Transport2020.net

Transportation Alternatives Analysis
for the
Dane County / Greater Madison
Metropolitan Area

 

Transport2020.net

 

What's New

Implementation Task Force
Begins Work in Dec 2003
Transport 2020 RFP Issued
 

Documents

Summary Report of OAC

Final Consultant Report
City Resolution
 

Study Info

Problem Statement

 Goals & Objectives

Study Corridor

Alternatives

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SUMMARY PROBLEM STATEMENT

1.  Worsening mobility problems in Dane County’s primary regional center - the central area of Madison that includes the city’s commercial core, the University of Wisconsin-Madison and major special events destinations - threatens to damage the region’s high quality of life and the regional center’s ability to absorb desirable residential and commercial growth.

  • Traffic congestion is a growing problem in the region and in the study corridor, especially in the Isthmus and nearby areas.
  • Forecasts for 2020 indicate that mobility problems in the study area will worsen over the next two decades, again, especially in the Isthmus.
  • The current Dane County regional plan foresees even more growth being centered in the Isthmus, with 14,000 new jobs and 4,500 new units being added by 2020.
  • Although Madison Metro provides intensive service in central Madison, mobility options are more limited - or sometimes nonexistent - in outlying parts of the corridor and in the region.
2.  Because of geographical constraints, potential environmental concerns and major quality-of-life issues, the possibility of addressing the area’s transportation problems through roadway capacity expansion is very limited.
  • Because the central area of the study corridor is nearly built out - or contains sensitive environmental uses such as parks or bodies of water - there is no opportunity to build major new roadways.
  • Widening of major arterials would likewise be very difficult or impossible because of potentially serious impacts to residential neighborhoods and successful commercial areas.
  • Similarly, physical constraints (as well as the desirability of devoting land to other, more economically productive uses) mean that creating more parking facilities in the core area is also problematic.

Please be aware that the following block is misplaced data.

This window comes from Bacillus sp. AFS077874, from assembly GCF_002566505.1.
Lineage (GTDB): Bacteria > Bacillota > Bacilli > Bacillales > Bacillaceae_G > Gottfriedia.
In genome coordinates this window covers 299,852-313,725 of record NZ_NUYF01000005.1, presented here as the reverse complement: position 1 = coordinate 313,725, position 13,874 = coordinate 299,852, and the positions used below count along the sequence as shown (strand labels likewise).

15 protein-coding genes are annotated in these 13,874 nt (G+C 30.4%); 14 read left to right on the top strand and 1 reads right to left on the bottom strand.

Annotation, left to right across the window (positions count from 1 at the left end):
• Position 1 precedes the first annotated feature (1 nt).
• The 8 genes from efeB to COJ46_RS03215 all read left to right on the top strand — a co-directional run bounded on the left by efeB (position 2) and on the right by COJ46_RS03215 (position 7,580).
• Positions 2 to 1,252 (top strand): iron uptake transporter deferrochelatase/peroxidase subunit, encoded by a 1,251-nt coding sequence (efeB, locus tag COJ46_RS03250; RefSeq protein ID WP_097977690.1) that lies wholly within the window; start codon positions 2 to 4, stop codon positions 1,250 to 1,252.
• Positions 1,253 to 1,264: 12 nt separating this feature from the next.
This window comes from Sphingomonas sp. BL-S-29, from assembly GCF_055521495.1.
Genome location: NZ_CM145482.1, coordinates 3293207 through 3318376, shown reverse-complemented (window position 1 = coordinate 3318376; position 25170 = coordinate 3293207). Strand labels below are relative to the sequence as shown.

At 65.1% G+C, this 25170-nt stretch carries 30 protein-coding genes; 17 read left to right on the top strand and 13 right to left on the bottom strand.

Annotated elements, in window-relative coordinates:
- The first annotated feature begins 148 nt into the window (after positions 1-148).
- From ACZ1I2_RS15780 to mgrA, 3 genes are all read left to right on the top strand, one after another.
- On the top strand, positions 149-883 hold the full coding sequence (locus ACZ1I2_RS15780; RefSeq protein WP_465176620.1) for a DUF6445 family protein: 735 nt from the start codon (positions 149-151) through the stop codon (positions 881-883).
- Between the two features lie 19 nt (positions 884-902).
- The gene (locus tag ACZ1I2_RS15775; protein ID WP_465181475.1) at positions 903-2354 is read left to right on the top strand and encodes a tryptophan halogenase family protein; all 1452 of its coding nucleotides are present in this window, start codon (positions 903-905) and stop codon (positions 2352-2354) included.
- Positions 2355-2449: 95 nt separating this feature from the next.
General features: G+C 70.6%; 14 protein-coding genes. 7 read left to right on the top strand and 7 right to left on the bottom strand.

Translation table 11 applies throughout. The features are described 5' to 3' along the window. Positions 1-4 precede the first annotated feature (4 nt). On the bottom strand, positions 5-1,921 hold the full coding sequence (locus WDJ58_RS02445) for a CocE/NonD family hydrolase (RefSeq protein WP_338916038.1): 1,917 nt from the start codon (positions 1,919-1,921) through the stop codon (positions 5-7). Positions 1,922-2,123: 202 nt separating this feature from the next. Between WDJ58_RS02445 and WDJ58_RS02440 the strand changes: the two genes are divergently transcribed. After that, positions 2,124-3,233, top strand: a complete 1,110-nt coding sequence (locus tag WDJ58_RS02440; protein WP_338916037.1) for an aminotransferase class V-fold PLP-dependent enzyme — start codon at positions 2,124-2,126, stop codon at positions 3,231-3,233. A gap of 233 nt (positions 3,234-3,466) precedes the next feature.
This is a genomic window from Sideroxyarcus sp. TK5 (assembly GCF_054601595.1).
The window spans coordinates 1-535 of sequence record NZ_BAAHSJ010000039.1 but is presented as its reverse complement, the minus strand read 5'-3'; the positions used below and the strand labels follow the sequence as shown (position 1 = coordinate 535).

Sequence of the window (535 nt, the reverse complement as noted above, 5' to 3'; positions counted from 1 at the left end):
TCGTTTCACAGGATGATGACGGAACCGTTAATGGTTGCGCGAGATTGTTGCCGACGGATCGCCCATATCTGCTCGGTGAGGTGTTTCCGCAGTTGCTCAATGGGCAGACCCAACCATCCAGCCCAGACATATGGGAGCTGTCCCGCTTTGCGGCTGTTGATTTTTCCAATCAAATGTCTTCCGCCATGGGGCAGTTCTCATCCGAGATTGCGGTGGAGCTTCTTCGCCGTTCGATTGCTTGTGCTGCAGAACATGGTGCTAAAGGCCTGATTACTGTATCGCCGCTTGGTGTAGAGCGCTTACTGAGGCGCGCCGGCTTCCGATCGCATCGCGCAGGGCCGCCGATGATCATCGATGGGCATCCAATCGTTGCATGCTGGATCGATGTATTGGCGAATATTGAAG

• Major operational changes, such as creating more one-way arterials to increase capacity, would also be difficult or impossible because of the potential impact on neighborhoods or commercial areas.
  • Likewise, such operational improvements as prohibiting parking at peak periods for cars or express buses (in areas without such restrictions now) could face strong opposition because of their impacts on traffic speeds and business parking needs.
  • Despite the lack of opportunity for major capacity expansion through new or widened roadways, however, there may be opportunities for operational gains such as intersection improvements or traffic signal coordination, that will be included in a transportation system management (TSM) option, and programs to reduce automobile usage that will be included in transportation demand management (TDM) strategies.
3.  Given the growing mobility challenges, coupled with the very limited opportunity for highway capacity expansion to address them, a potentially promising alternative is investment in express transit, both to supplement and enhance existing Metro service and to extend service to new markets throughout the corridor and in the region. Possible options that will be analyzed in the study include:
  • Rail transit. This includes diesel- or electric-powered trains operating on existing rail rights-of-way and/or electric-powered trains running on existing city streets in central areas of the corridor. Rail options in the corridor, linked with park-and-ride facilities, have the potential to serve the wider region. (Rail service for longer-distance markets is often referred to as "commuter rail," while electric-powered trains that are similar to streetcars are often called light-rail transit or LRT. However, the core market of both is the standard, Monday-Friday, downtown-based commuter market.)
  • Bus rapid transit (BRT). This serves the same markets as rail transit using buses that travel in mixed traffic on existing roadways or that achieve time savings by using transit-only facilities such as bus-only lanes on streets (diamond lanes) or new roads built exclusively for buses (busways).